On 1 October 2015, the Consumer Rights Act 2015 (the Act) entered into force.

The Act sets out a framework that consolidates in one place key consumer rights covering contracts for goods, services, digital content and the law relating to unfair terms in consumer contracts. The Act also introduces easier routes for consumers and small and medium sized enterprises (SMEs) to challenge anti-competitive behaviour through the Competition Appeal Tribunal. The Act further clarifies the maximum penalties that the regulator of premium rate services can impose on non-compliant and rogue operators.

An important point to note is that the Act applies to contracts between a trader and a consumer, and not to business to business or consumer to consumer contracts.

Generally speaking the Act is consistent with the provisions of the Consumer Rights Directive (CRD). Key definitions like “trader”, “goods” and “digital content” that can be found in the CRD have been imported into the Act. However, the definition of “consumer” in the Act is wider than the CRD definition being “an individual acting for the purposes that are wholly or mainly outside that individual’s trade, business, craft or profession.”

Part 1 of the Act contains a number of noteworthy provisions. These include those that:

  • set out the standards that goods must meet;
  • consolidates and aligns the current remedies that are available to consumers for goods supplied under different contract types, such as sale, work and materials, conditional sale or hire purchase;
  • set a time period of 30 days in which consumers can reject substandard goods and be entitled to a full refund;
  • introduce a new category of digital content and tailored quality rights for digital content; and
  • introduce a new statutory right that if a trader provides information in relation to a service, and the consumer takes this information into account, the service must comply with that information.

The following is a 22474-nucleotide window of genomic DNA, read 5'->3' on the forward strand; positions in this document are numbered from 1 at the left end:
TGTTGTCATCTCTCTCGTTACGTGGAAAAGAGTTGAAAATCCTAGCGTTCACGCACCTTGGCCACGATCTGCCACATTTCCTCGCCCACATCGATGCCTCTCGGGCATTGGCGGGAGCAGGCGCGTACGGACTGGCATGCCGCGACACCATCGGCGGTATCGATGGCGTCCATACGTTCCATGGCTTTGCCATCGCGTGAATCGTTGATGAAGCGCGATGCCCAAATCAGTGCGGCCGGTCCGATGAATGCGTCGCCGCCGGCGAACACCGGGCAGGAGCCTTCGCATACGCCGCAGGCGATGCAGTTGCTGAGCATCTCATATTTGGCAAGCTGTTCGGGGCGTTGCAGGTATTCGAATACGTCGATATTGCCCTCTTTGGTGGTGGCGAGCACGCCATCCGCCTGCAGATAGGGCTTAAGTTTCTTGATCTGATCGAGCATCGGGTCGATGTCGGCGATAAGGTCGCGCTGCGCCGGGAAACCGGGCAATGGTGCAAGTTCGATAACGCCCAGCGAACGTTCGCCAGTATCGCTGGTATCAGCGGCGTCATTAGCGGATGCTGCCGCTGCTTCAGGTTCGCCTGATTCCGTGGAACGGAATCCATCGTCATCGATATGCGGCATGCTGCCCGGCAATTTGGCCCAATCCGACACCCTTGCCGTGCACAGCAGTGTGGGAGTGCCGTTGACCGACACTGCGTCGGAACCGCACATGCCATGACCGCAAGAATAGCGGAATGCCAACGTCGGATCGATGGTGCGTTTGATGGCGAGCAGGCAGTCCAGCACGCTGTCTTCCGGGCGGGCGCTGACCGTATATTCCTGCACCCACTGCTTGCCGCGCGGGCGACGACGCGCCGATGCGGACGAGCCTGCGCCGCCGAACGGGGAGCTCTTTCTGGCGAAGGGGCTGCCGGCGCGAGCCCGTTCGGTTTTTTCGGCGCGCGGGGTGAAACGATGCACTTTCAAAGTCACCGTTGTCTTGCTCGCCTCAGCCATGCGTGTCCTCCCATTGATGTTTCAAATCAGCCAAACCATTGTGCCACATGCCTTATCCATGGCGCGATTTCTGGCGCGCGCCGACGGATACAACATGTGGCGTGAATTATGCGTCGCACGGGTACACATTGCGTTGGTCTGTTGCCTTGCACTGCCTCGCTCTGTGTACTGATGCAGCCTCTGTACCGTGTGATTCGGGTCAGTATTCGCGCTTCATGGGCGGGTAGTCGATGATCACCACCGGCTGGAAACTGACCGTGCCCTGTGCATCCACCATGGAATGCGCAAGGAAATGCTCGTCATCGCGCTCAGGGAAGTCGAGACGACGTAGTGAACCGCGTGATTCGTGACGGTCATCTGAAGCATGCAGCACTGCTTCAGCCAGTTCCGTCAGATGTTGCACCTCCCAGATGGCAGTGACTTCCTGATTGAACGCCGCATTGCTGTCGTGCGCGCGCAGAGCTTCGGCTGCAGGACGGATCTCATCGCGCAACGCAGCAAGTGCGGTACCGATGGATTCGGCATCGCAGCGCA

For the first time there are provisions which specifically govern the phenomenon of digital content. Paid for digital content that uses the CRD definition of “data which are produced and supplied in digital form”, must comply with standards that broadly reflect those for goods. A consumer will be treated as having paid where a virtual currency is used and where digital content is bundled with something else that is paid for.

Chapter 4 of the Act covers contracts for services. Unlike the CRD, there is no carve out for financial services contracts, and so such contracts will be covered by most of the provisions of this part of the Act. The main rights and remedies include:

  • service contracts must be performed with reasonable care and skill;
  • the time for performing the contract and price payable, where not agreed, must be reasonable which is a question of fact;
  • where the trader has voluntarily provided information to the consumer, orally or in writing, the trader must abide by this information if the consumer has taken this information into account when making any decision about the service;
  • if the service is not provided with reasonable care and skill or where the service does not comply with information given about the service, a consumer is entitled to a new remedy to require repeat performance of the service; and